JCR: How personal is T.C.? It’s your initials, after all.
TC: It’s really close to me. I initially approached it as something to do for my pleasure because I needed something creative apart from all the editorial work. And at home and at the beach I wear a lot of pajamas, so I thought what a great business idea to create clothes for people going away in the winter to warm places, for example. T.C. are my initials, but it also stands for The Cat. I love cats, but due to legal reasons I couldn’t name the label the cat — but it is our logo…
JCR: Was it such a practical endeavor? Were you going through something in your life that said this is the right time for these delicate, soft, intimate pieces?
TC: Well, yes. I had recently gone to India with Marko, an ex, to discover the country with him. And I was finishing work at [the magazine] Mixte and felt that I wanted to start something very deep, to do something really from me.
JCR: I like the lost-in-the-attic feeling of the line. Do childhood memories figure in the collection?
TC: I was a very lonely boy. I’m an only child. And I grew up in my grandmother’s old Victorian house and the attic was full of costumes and I really love period costumes, especially 18th-century ones. I like the idea that the pieces don’t look new. That was deliberate — they were washed over and over again.
JCR: What struck me is the delicate hand. Why so soft?
TC: So soft because I’m a really romantic person. And I have this image in my head from several years ago in Brazil when I found a delicate pair of embroidered boxer shorts on the beach. So that had stayed in my mind.
JCR: The 18th-century references are there, and the Indian as well — but it also defies a specific time reference.
TC: I like the idea that you forget. It’s not obviously Indian, it’s like you take something from India and transform it. All the proportions are really Western; it has nothing to do with Indian garments. It’s like Casanova going to India and coming back.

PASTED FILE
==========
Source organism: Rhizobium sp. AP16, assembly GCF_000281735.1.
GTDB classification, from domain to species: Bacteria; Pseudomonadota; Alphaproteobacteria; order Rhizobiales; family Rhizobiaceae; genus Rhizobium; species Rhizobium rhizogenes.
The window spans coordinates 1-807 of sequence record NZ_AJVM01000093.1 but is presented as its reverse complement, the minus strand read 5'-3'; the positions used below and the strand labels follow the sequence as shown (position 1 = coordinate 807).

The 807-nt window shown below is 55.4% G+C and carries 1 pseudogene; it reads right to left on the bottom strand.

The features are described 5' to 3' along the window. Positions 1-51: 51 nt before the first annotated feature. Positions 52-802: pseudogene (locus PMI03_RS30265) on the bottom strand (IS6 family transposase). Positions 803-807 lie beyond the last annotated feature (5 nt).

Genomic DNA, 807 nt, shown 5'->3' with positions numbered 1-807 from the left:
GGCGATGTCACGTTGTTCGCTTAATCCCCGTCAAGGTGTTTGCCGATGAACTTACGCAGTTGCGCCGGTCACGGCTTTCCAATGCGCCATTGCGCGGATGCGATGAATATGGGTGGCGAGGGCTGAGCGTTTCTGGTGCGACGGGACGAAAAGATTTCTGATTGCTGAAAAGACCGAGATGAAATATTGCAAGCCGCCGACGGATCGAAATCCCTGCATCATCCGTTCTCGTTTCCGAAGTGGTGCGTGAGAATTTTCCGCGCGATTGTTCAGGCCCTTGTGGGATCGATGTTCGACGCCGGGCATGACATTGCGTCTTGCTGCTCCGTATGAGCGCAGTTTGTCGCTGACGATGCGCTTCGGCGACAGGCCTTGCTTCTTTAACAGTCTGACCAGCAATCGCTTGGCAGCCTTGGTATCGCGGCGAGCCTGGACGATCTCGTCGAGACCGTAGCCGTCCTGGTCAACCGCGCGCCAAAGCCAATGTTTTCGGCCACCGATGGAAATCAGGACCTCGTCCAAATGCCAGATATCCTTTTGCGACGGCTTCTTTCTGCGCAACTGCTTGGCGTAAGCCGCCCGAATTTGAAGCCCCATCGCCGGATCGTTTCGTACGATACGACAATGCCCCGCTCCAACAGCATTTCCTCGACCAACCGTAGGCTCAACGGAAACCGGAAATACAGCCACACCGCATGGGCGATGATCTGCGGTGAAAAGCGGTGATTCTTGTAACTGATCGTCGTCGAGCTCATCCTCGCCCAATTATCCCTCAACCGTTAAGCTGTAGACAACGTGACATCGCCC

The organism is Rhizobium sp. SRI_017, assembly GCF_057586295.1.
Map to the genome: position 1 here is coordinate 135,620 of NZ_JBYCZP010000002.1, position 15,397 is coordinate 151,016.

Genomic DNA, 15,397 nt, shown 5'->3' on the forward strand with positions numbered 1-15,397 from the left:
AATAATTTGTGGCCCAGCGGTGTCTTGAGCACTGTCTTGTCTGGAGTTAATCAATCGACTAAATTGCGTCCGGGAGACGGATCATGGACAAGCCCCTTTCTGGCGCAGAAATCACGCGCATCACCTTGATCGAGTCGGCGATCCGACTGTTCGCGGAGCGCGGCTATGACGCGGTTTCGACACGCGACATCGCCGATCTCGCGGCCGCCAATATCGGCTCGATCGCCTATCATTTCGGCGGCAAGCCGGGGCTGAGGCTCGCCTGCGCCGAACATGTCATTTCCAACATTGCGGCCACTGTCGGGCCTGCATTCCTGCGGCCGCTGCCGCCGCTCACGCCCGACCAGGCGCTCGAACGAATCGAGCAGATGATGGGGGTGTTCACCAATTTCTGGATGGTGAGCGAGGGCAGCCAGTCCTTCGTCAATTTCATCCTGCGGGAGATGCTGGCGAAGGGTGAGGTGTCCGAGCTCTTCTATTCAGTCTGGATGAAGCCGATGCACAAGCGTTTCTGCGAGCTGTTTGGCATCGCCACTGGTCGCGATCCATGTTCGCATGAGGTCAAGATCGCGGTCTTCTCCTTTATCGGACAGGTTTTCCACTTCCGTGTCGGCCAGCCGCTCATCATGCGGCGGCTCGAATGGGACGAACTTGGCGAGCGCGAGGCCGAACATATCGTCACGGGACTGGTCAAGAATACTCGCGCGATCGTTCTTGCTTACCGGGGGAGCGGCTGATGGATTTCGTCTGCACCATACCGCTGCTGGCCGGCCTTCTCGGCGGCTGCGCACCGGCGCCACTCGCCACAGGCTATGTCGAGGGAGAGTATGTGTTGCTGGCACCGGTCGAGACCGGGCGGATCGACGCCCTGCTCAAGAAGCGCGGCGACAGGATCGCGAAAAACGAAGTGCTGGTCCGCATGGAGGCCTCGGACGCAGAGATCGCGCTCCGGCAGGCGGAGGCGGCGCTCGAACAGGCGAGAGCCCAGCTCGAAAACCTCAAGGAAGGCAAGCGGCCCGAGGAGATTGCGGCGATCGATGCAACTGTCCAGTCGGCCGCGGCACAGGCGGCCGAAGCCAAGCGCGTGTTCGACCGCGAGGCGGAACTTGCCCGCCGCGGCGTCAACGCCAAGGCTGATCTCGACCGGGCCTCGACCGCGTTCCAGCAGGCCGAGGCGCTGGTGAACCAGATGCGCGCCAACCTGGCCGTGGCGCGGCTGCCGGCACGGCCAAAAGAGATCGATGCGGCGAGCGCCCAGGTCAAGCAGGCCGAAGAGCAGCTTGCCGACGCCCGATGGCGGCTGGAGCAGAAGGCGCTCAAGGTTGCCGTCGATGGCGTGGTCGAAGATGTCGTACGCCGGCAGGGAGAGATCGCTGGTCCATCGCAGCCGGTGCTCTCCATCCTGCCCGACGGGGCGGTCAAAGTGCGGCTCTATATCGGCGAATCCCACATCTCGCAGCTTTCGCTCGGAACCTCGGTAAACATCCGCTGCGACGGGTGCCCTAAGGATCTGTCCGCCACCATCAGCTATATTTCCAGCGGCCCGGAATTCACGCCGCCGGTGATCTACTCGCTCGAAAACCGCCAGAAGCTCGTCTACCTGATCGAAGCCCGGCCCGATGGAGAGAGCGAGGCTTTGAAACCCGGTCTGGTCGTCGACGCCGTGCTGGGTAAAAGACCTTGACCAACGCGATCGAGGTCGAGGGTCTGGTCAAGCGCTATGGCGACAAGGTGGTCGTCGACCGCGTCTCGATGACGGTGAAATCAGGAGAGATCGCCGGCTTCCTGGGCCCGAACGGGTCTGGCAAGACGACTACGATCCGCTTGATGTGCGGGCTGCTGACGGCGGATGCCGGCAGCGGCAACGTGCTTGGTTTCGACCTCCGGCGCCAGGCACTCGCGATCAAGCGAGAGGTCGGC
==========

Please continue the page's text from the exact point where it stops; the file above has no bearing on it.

JCR: Why all white?
TC: I needed to be clearer in my life maybe. India is a country of color and I’m really a color person but I love white lace and wanted to use it. And also white to make the collection clear in my mind — to focus on the cuts and the details.
JCR: It’s obviously a story of details, but also of cuts.
TC: Every pattern is made in France. All the proportions are well researched. It’s very well studied.
JCR: Did you buy the textiles as such or did you have all the embroidery done?
TC: I had all the embroidery done. One, for example, is an angel that I saw in a photo on the wall in Prague. I needed angels in this collection and it was quite relatable to the 18th century. The stripes, for example, are traditionally Indian but they usually add more features — the pattern is not used repetitively as I do here in this collection.
JCR: Is it a fashion story?
TC: Yes, some of the pieces are really fashionable. But I started with men really because I thought it would be funny to do boys — to put men in such delicate things.
JCR: And the sex appeal?
TC: I’m not the one to wear a g-string. And the Japanese go crazy for the collection because the collection is really innocent and perverse at the same time.
JCR: That’s what got my attention. I see the innocence but I see the eroticism as well. Is it an intimate collection?
TC: I started off with boxers and then added pajamas and shirts. I think it’s intimate, but at the same time it’s beachwear and things to wear at home. I wear these boxers with a cashmere sweater at home and it’s really chic.
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